Reflections 3: WordPress Weekly Photo Challenge

L'Fisher Chalet, Dear Departed Dad's Hometown of Bacolod

L’Fisher Chalet, Dear Departed Dad’s Hometown of Bacolod

Museum, Abe's Farm, Magalang, Pampanga

The E. Aguilar Cruz Museum, Abe’s Farm, Magalang, Pampanga

Self's birthday last year: she celebrated with Niece G in San Francisco restaurant SPQR.

Self’s birthday last year: she celebrated with Niece G in San Francisco restaurant SPQR.

 

Thus Far, 2014

  • There are times when self feels fanfiction may just save her life.
  • The Hunger Games cannot be called a rip-off of Japanese movie Battle Royale because the Japanese movie didn’t have a boy who bakes.
  • In late February, self attended her first AWP Conference since 2009.  It was really excellent, discovering the Pioneer Square area:  Davidson Galleries, Glass House, Grand Central Bakery, Occidental Park and chess board, the Globe bookstore.  She has got to return to Seattle.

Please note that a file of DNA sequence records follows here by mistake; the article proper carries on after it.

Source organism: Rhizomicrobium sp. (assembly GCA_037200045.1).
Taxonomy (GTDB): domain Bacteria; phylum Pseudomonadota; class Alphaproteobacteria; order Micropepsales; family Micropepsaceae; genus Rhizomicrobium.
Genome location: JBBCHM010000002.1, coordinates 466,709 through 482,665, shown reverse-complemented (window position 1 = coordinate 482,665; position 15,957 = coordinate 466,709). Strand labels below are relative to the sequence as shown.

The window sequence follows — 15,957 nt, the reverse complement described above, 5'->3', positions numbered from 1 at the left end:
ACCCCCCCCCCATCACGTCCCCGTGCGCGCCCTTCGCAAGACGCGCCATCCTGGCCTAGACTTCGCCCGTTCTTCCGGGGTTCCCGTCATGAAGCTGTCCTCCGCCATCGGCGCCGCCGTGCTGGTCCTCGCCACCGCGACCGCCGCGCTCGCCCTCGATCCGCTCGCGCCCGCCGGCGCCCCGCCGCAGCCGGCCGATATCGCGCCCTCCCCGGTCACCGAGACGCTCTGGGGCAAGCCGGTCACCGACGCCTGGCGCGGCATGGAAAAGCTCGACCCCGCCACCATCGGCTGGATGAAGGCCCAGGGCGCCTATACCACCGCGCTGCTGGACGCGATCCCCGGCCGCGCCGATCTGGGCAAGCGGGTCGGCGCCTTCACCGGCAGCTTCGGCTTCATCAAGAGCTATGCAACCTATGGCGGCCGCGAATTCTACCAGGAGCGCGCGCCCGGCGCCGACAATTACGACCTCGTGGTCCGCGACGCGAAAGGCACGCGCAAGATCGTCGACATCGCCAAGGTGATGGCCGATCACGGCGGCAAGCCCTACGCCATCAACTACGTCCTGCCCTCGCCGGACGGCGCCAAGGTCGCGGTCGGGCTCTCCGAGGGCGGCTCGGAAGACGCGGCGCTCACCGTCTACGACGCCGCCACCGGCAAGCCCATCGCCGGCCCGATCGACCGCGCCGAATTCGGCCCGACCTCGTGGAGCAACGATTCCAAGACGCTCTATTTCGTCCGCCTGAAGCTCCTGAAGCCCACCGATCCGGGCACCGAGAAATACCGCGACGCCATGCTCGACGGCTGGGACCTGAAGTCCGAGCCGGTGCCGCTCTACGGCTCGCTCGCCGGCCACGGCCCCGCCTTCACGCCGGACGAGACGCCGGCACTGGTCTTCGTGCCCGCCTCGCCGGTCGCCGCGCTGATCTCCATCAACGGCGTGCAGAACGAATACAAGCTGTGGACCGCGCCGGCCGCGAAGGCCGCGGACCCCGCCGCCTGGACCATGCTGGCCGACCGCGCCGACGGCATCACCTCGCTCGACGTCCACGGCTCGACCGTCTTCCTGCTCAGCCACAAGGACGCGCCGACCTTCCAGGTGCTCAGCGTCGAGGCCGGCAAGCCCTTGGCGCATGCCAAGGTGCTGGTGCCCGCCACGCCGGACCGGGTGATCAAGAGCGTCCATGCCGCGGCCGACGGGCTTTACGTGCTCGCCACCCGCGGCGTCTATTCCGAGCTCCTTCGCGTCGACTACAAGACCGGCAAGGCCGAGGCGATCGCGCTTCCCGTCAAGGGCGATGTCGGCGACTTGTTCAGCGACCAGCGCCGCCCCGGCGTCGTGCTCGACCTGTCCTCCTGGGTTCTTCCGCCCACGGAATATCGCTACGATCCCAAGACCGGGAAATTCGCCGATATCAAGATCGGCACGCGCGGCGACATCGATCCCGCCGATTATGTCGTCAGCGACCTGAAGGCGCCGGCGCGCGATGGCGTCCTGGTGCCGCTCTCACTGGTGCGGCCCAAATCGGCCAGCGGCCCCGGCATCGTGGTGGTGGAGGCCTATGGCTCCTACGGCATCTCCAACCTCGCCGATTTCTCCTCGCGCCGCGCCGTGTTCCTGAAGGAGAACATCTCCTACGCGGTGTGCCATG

• The AWP Book Fair is the coolest thing to have happened to her so far this year
  • She loves the soundtrack of Frozen and has been listening to it over and over in her car.
  • Listening to Angela Narciso Torres read always makes self feel like crying.
  • The Man can still make a mean callos.
  • Her most visited local farmers market is the one in Belmont.  She loves Heidi’s Pies (in business for 47 years: the bakery’s on El Camino in San Mateo)
  • The members of her writing group are the most unheralded fabulous writers in the whole US of A.
  • The service in Ling Nam (South San Francisco) is still terrible.  But The Man adores their goto with tokwa’t baboy. And who can blame him.
The Goto (which The Man always orders with Tokwa't Baboy) from Ling Nam, South San Francisco

The Goto (which The Man always orders with Tokwa’t Baboy) from Ling Nam, South San Francisco